What's a direct incitement speech?
Does it have any relevance to any US supreme court cases. I know it's in the first amendment...But that's about as far as I know...lol.
- 1 decade agoFavorite Answer
The above answer makes a very good point about Schenk v. U.S. - in that case the majority opinion was written by Justice Holmes, and it indicated that a speech was not protected by the 1st if it presented a clear and present danger to health and public welfare, regardless of how likely this danger was. This was the standard through several Supreme Court rulings, until a dissent by the same justice, Justice Holmes, in Abrahms v. U.S. (this Holmes dissent is one of the most famous in history, by the way) in which he changed his mind, and modified the test to the ''clear and imminent danger'' test. This is the standard we still use today, and it is more strict than the ''clear and present'' danger test. Basically, a speech has to directly incite a dangerous action; there has to be a good chance that the speech will actually cause danger on a notable scale.
- 1 decade ago
Yes, this has MUCH relevance to U.S. Supreme Court cases and DOES deal with the First Amendment Freedom of Speech! Although "direct incitement speech" it is not detailed explicitly in the First Amendment, the Supreme Court has ruled on what type of speech is NOT protected by the Constitution. Direct incitement speech is one of them...
One of the most popularly noted cases is Schenk v. United States in which the Supreme Court rules that any speech which creates a "clear and present danger" is speech that is NOT protected by the First Amendment. The example used in this case is yelling fire in a crowded theater. If yelling fire was to incite panic and cause people to become injured, the person who yelled fire would be liable.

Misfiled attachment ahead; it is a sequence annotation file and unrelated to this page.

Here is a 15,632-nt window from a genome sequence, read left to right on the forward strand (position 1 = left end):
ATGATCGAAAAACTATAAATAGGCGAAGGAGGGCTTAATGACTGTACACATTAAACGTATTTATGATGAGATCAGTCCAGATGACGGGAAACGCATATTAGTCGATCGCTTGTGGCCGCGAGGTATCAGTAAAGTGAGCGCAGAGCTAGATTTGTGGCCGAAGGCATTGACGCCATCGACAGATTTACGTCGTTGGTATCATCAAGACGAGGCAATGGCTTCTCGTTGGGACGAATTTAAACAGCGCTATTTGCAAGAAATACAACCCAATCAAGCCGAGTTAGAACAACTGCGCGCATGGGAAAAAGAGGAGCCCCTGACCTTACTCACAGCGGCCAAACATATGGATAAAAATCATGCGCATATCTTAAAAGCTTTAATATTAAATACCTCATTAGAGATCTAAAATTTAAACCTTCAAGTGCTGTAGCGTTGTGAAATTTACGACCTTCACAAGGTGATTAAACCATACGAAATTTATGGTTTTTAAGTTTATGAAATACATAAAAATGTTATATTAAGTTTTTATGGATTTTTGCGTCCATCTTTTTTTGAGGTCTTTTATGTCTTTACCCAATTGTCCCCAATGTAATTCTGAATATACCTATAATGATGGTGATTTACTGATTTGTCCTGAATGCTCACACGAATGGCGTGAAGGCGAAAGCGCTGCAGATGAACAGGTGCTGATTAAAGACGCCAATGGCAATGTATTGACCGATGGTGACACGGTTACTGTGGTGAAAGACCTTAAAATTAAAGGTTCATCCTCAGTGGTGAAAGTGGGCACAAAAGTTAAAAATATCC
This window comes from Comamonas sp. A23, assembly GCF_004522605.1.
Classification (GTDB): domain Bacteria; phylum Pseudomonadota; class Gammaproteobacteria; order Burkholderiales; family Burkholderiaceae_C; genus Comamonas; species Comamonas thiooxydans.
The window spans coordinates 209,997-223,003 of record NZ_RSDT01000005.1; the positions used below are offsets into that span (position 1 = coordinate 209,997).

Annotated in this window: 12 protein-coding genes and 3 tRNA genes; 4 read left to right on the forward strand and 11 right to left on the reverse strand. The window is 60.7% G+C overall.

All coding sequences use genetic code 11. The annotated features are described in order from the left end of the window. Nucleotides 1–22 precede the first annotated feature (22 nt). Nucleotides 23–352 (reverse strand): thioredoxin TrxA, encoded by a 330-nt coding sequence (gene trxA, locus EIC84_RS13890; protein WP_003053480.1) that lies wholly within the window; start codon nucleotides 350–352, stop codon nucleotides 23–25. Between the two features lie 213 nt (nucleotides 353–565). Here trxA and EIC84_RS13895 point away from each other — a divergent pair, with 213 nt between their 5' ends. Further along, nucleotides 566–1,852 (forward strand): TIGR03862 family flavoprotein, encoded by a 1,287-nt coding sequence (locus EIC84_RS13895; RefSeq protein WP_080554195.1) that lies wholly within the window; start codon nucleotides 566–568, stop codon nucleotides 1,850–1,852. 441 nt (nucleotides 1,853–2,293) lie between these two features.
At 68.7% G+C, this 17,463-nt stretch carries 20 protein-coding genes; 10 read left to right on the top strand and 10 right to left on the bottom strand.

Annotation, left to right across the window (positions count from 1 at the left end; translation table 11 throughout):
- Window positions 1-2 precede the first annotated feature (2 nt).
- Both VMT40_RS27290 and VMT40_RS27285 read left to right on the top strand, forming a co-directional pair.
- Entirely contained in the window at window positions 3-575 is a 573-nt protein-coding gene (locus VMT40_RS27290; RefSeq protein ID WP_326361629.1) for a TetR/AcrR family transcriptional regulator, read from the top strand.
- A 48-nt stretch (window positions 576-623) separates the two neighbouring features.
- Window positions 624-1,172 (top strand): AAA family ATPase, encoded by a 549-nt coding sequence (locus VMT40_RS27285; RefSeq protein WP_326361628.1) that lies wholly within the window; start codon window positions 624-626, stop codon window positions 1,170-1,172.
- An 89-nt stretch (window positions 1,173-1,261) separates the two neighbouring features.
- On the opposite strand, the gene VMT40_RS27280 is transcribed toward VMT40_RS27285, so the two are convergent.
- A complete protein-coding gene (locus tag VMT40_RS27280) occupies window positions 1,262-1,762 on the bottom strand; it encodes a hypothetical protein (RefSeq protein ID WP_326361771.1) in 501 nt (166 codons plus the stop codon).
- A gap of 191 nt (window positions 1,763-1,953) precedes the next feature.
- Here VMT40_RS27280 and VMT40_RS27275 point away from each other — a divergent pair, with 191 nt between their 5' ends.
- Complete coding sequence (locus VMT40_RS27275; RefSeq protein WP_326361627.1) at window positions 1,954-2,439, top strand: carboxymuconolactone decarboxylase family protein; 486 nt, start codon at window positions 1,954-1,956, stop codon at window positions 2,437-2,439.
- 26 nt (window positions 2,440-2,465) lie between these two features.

- Vegas JimmyLv 61 decade ago
Oh, you DO know it's in the First Amendment. Where, pray tell, does the word "incitement" appear?
Do you even know what "incitement" means, my dear? No? It means "to cause to be, particularly in the case of rebellion or insurrection."
If I were to stand up before a crowd and tell them to get weapons, kill policemen and soldiers sent to subdue us, and take whatever we want from the stores and homes around us, that is called "incitement to riot," and is illegal for obvious reasons, even though in the abstract it is an "abridgement" (which means "an exception") of "freedom of speech." Whether or not the crowd actually began to rampage is beside the point. I was trying to "incite" them to do so, it is "incitement speech," and is NOT in the First (or any) Amendment.